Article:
Since the release of her 2013 major label debut Same Trailer Different Park, singer-songwriter Kacey Musgraves has come a long way. In 2014 she picked up two Grammy Awards – Best Country Song for Merry Go ‘Round and Best Country Album for Same Trailer Different Park – and she’s built a solid international following through her relentless touring ethic. 2015 follow-up Pageant Material built on the critical acclaim Musgraves enjoyed with her previous record and in 2016 she released festive collection A Very Kacey Christmas. Last month Musgraves headlined C2C: Country to Country 2018 and off the back of that she launched her new album Golden Hour.
Having spent her first two studio albums observing other people, for the most part, Musgraves turns the lens on herself for Golden Hour. Not only is this album lyrically very different for Musgraves, it’s also her most adventurous body of work musically. Ahead of the album’s arrival Musgraves released three very different tracks from the record – Butterflies, Space Cowboy and High Horse. The three songs serve well as an indication as to the variety fans can expect from the record. Butterflies is a heart-on-your-sleeve romantic ballad, Space Cowboy is dramatic piano-led break-up song and High Horse is a 70s-influenced disco track, of the like Musgraves has never recorded before.
Contrary to popular belief Golden Hour isn’t an attempt by Musgraves to become a pop star. You can hear at the heart of every track the honesty and storytelling that’s the very essence of Country music. Just one listen to opening number Slow Burn, an acoustic-ballad, shows that Musgraves has definitely not ditched her roots or turned her back on a genre that runs through her very soul. Golden Hour is an evolution for Musgraves where she pushes herself out of her comfort zone, challenges herself to do something new and without a doubt pulls it off admirably.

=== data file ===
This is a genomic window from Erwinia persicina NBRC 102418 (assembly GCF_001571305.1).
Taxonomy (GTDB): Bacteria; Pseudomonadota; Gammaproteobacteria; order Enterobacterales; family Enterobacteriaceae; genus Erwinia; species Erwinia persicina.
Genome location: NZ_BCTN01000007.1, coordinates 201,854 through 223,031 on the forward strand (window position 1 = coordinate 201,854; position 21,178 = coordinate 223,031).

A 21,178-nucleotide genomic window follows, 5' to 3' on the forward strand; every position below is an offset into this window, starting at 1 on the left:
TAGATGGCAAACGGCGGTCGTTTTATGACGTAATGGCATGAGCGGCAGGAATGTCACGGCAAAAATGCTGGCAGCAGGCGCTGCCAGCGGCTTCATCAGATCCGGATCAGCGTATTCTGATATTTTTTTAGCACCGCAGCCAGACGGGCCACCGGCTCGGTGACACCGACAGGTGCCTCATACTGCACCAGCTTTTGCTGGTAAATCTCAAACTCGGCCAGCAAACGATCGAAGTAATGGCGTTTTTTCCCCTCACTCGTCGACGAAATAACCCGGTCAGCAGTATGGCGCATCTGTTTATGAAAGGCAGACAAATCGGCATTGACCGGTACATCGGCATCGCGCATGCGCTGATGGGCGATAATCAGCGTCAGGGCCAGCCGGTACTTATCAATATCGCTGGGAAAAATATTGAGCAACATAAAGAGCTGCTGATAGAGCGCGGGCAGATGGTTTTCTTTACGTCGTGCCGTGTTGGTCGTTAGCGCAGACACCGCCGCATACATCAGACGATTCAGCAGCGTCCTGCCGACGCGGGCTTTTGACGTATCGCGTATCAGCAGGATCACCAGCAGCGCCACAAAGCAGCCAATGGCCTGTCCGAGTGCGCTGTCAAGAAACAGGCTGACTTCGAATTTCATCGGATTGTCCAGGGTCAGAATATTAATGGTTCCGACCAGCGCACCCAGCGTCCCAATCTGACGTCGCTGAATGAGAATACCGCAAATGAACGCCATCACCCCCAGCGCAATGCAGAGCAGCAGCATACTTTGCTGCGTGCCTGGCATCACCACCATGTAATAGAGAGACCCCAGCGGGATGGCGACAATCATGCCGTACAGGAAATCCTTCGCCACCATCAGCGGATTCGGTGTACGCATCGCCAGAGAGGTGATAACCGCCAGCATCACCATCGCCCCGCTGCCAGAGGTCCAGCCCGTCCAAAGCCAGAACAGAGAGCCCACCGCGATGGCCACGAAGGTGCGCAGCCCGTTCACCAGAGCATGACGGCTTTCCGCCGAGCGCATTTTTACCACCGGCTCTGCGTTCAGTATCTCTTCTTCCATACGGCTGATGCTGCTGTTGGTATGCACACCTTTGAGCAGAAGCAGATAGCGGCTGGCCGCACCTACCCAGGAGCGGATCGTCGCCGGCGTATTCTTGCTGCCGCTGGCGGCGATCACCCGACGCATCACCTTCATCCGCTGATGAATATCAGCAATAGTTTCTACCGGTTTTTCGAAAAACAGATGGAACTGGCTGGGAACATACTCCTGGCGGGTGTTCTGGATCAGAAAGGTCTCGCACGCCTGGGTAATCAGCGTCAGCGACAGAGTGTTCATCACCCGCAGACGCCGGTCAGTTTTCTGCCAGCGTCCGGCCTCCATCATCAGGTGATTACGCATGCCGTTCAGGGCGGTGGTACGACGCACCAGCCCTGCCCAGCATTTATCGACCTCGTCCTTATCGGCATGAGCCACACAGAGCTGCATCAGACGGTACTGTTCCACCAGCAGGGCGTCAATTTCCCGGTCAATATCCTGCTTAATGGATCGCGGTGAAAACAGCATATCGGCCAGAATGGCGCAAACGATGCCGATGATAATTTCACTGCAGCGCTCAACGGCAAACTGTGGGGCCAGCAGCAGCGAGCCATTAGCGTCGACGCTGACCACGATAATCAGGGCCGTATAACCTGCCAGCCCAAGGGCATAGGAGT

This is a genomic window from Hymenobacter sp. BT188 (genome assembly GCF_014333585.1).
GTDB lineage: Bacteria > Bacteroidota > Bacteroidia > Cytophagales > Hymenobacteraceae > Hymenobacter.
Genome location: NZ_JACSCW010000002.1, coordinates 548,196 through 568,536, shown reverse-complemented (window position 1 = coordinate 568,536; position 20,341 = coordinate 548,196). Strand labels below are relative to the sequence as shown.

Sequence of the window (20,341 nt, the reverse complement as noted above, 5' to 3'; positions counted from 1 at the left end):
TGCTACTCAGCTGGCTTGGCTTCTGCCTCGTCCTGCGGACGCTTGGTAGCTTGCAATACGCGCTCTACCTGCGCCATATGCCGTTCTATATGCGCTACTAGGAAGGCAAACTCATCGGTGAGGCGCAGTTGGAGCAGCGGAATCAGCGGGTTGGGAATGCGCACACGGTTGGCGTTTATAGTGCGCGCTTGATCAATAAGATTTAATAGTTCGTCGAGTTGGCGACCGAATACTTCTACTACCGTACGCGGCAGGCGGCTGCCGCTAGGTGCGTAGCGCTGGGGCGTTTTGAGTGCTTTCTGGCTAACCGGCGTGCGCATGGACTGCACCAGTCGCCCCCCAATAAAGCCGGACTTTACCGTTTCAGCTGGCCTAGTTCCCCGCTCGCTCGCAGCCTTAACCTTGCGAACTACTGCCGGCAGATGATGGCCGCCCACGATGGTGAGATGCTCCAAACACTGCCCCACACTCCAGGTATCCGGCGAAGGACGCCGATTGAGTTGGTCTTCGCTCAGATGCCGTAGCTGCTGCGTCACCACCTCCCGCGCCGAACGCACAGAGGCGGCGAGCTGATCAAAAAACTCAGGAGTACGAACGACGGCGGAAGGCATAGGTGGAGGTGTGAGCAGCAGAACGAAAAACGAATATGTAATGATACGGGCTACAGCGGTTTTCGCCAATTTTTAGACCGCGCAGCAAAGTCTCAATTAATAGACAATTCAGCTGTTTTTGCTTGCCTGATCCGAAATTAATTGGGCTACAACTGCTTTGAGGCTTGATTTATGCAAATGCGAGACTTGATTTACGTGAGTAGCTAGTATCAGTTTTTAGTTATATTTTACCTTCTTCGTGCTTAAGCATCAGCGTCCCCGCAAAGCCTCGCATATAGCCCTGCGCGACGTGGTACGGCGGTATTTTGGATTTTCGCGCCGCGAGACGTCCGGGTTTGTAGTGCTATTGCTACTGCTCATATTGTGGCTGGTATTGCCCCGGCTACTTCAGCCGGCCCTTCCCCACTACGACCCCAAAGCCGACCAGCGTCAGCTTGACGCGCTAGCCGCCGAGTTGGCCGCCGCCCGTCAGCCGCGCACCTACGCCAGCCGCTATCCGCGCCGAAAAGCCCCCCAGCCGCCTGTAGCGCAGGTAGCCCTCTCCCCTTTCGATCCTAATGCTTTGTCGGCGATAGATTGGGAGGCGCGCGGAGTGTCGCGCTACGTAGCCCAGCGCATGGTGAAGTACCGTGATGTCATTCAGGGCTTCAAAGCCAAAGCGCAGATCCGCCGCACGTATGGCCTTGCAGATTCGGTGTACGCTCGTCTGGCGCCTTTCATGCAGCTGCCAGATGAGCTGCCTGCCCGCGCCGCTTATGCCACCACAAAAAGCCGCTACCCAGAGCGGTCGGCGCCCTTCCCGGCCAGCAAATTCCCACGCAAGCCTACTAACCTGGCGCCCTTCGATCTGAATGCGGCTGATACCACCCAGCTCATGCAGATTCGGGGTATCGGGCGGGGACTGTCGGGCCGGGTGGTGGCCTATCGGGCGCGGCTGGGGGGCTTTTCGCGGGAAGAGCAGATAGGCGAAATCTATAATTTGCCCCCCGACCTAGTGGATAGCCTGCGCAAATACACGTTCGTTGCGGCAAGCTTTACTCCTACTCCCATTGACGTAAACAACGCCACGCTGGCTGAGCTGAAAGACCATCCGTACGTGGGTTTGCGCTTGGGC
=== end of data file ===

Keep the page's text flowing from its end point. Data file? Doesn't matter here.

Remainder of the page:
Musgraves is convincing regardless of what sound she creates. Whether it’s the breezy Lonely Weekend, the vocoder-filled Oh, What a World or the wistful Happy & Sad, you can hear the conviction in her voice. These are songs crafted with expertise and passion, and they mark Musgraves out as one of the most exciting talents in any genre of music. The short but personal Mother, inspired by Musgraves’ mother and grandmother and created during an LSD trip, is a beautiful moment that catches you off-guard.
Elsewhere on the record Love is a Wild Thing has a memorable and catchy melody, title track Golden Hour is a hazy ode to love and the subtle beat of Wonder Woman navigates the murky waters of trying to get a relationship on the right track. Album closer Rainbow, a song Musgraves wrote years ago, is a beautiful piano ballad about self-belief and self-empowerment carrying a similar sentiment to fan favourite single Follow Your Arrow.
The two best moments on the record come on Velvet Elvis and High Horse. The former has a punchy beat and a catchy singalong chorus while the latter is the disco track you never knew you needed from Musgraves. Both songs are far removed from what we’ve heard from her before but they work well and are utterly addictive.
There isn’t a bad song on Golden Hour and despite us only having just entered April, it’s definitely a contender for album of the year. Musgraves has upped her game with Golden Hour and this is the album that could well become her signature body of work. She challenges the status quo and pushes Country music past its rather rigid boundaries. As creatively fulfilling as the album must have been for Musgraves, it’s endlessly rewarding for listeners and it’s an absolute triumph.
Track listing: 1. Slow Burn 2. Lonely Weekend 3. Butterflies 4. Oh, What a World 5. Mother 6. Love is a Wild Thing 7. Space Cowboy 8. Happy & Sad 9. Velvet Elvis 10. Wonder Woman 11. High Horse 12. Golden Hour 13. Rainbow Record label: Decca Release date: 30th March 2018